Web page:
Water
















Moon Landing MapCold War politics. Via the Technology Review’s Physics arXiv Blog:

The last Soviet mission to the moon, Luna-24, returned to Earth with water-rich rocks from beneath the lunar surface. But the West ignored the result.

The possibility of water on the moon has excited scientists and science fiction fans for decades. If we ever decide to maintain a human presence on the moon, clear evidence of water will be an important factor in the decision.

In recent years, that evidence has begun to mount. The data comes from several sources. First there was the pioneering Clementine mission in 1994, America’s first return to the moon in twenty years. Clementine looked for water by bouncing radio waves off the surface—the returns giving a strong indication that water ice must lie beneath the surface…


EuropaALL THESE WORLDS ARE YOURS EXCEPT EUROPA. ATTEMPT NO LANDINGS THERE.

Well after reading this story, enthusiasts will probably want to ignore the Monlith creators’ advice. As Robert T. Gonzalez writes on io9.com:

Remember that image from a few weeks back that showed Earth with all its water gathered up in a sphere beside it? Well here’s that image again, only this time, it also features Jupiter’s moon Europa, along with all of its water. Notice anything interesting?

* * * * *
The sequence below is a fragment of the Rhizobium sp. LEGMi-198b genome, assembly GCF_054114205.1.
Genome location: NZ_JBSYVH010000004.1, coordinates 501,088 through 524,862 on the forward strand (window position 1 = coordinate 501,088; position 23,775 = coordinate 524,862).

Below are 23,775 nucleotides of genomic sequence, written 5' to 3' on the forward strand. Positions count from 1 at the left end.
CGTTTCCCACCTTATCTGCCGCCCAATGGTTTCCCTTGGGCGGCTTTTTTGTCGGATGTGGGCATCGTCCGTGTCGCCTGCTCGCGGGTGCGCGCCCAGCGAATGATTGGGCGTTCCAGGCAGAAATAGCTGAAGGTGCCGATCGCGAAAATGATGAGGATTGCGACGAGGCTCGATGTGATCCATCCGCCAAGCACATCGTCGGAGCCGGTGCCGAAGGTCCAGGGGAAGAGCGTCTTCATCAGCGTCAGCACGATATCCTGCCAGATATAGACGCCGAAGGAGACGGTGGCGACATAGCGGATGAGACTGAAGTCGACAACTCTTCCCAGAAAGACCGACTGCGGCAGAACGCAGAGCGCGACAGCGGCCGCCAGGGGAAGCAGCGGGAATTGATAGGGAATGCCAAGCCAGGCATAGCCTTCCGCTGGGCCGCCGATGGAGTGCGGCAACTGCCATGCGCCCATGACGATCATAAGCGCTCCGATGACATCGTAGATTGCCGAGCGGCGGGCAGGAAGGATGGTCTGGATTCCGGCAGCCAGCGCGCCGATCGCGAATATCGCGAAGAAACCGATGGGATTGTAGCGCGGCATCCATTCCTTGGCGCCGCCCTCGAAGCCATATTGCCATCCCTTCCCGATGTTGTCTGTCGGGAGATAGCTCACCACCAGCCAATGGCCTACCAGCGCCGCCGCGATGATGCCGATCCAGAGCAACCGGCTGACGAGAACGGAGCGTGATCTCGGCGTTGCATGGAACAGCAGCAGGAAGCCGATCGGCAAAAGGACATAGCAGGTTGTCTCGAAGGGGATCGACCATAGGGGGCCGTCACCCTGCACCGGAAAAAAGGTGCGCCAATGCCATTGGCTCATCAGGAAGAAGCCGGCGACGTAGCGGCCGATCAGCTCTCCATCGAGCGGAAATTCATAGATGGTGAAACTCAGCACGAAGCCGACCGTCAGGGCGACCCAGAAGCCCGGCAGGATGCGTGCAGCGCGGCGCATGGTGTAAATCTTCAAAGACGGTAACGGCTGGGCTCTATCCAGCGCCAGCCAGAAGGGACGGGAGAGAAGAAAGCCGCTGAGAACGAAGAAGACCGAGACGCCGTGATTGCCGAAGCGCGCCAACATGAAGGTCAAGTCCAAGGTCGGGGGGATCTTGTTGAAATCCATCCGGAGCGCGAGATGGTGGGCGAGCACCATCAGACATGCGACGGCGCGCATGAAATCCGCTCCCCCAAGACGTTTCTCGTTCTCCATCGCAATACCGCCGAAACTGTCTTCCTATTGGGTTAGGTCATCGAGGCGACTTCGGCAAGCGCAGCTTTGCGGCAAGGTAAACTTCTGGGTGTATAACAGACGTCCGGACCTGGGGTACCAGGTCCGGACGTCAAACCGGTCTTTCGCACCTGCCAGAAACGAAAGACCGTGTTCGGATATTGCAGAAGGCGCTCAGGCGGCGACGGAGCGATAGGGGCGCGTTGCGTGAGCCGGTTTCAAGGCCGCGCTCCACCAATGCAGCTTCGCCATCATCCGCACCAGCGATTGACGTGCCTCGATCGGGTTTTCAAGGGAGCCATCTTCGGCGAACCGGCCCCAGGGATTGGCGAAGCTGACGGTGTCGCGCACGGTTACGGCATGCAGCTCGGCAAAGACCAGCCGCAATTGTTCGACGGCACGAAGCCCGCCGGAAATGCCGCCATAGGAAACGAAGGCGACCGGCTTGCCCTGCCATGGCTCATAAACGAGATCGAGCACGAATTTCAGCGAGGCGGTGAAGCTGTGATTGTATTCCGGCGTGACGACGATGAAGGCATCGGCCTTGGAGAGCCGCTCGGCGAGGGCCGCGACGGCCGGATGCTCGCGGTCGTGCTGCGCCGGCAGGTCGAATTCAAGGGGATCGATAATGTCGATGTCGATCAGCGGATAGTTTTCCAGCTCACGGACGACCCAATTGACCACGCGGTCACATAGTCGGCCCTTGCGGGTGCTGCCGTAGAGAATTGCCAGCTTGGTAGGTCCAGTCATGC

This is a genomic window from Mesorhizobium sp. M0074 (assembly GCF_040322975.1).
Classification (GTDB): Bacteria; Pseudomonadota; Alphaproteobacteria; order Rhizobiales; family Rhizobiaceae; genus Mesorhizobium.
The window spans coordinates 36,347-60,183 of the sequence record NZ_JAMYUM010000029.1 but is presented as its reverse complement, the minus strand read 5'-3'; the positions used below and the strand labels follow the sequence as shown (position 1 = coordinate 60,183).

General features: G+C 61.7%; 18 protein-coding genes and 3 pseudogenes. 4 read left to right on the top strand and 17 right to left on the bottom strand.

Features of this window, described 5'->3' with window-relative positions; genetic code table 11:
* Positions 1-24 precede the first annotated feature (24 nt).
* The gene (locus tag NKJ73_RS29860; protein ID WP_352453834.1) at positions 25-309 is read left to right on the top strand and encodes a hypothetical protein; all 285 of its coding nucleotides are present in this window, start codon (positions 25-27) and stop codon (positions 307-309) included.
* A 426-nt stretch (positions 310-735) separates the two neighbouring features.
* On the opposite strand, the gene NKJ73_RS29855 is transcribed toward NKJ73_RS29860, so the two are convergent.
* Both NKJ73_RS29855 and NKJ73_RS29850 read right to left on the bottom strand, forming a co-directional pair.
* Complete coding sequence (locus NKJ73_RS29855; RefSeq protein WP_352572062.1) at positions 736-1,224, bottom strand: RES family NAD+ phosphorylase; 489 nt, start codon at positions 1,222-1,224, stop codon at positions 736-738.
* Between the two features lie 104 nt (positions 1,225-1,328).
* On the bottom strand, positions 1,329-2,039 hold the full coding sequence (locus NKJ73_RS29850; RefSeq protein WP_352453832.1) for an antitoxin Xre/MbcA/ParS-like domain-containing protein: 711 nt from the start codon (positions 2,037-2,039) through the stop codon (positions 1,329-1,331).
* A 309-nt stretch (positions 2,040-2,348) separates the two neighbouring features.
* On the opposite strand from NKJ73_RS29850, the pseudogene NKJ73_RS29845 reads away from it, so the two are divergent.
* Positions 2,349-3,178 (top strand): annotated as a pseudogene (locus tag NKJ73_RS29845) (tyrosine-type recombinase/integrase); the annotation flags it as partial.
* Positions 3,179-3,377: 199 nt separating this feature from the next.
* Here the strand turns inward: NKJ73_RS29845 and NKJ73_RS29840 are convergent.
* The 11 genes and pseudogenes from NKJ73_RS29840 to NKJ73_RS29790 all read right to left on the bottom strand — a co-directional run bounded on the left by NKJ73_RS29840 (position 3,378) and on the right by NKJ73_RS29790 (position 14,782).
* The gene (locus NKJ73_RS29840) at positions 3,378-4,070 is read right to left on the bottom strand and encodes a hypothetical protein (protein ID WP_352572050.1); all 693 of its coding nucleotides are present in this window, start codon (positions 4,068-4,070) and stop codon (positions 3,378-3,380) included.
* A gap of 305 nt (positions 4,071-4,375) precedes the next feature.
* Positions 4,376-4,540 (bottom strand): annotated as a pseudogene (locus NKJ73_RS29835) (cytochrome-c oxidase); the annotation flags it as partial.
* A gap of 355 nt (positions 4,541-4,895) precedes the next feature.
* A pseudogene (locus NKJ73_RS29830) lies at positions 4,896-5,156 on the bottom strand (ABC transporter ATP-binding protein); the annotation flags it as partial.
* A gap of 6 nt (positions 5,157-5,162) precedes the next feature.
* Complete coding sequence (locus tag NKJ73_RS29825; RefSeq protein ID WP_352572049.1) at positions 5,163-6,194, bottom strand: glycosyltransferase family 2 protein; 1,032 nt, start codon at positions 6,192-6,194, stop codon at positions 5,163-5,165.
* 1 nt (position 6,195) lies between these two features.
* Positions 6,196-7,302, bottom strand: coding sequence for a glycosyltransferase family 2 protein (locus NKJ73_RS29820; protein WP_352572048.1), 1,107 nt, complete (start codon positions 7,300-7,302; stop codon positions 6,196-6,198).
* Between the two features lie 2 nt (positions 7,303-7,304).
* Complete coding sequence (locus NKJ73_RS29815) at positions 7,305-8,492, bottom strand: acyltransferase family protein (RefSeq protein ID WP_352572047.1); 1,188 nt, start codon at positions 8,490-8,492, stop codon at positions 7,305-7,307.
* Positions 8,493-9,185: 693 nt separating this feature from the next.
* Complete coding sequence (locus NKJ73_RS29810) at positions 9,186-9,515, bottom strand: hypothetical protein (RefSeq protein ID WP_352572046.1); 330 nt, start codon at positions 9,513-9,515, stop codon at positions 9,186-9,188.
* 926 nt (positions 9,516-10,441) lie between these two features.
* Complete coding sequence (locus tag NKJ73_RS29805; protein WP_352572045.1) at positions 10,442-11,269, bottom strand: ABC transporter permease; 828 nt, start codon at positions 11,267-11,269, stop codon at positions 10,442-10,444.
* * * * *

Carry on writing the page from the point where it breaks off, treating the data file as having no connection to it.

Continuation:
Based on data acquired by NASA’s Galileo satellite, astronomers think the global oceans sloshing around beneath Europa’s icy exterior are likely 2 to 3 times more voluminous than the oceans here on Earth. Not 2 to 3 times more proportionally, 2 to 3 times more in total volume.

Yeah. That “little” moon is packing quite the supply of H2O—and with it, scientists think, a significant chance of harboring life…








Sand has been used as a purifier for thousands of years. An innovative way of cleaning water, by adding graphite waste, provides a cost affective way to bring purified water to those who may not normally have access to a clean water source. Via Treehugger:

The solution is cheap since the sources of graphite could include the waste produced by graphite mining companies that still contains a significant amount of graphite. And the researchers believe that it is possible to modify the graphite oxide to pick out particular pollutants and therefore tailor the super sand to specific areas that might be having trouble with certain water-borne diseases or pollutants.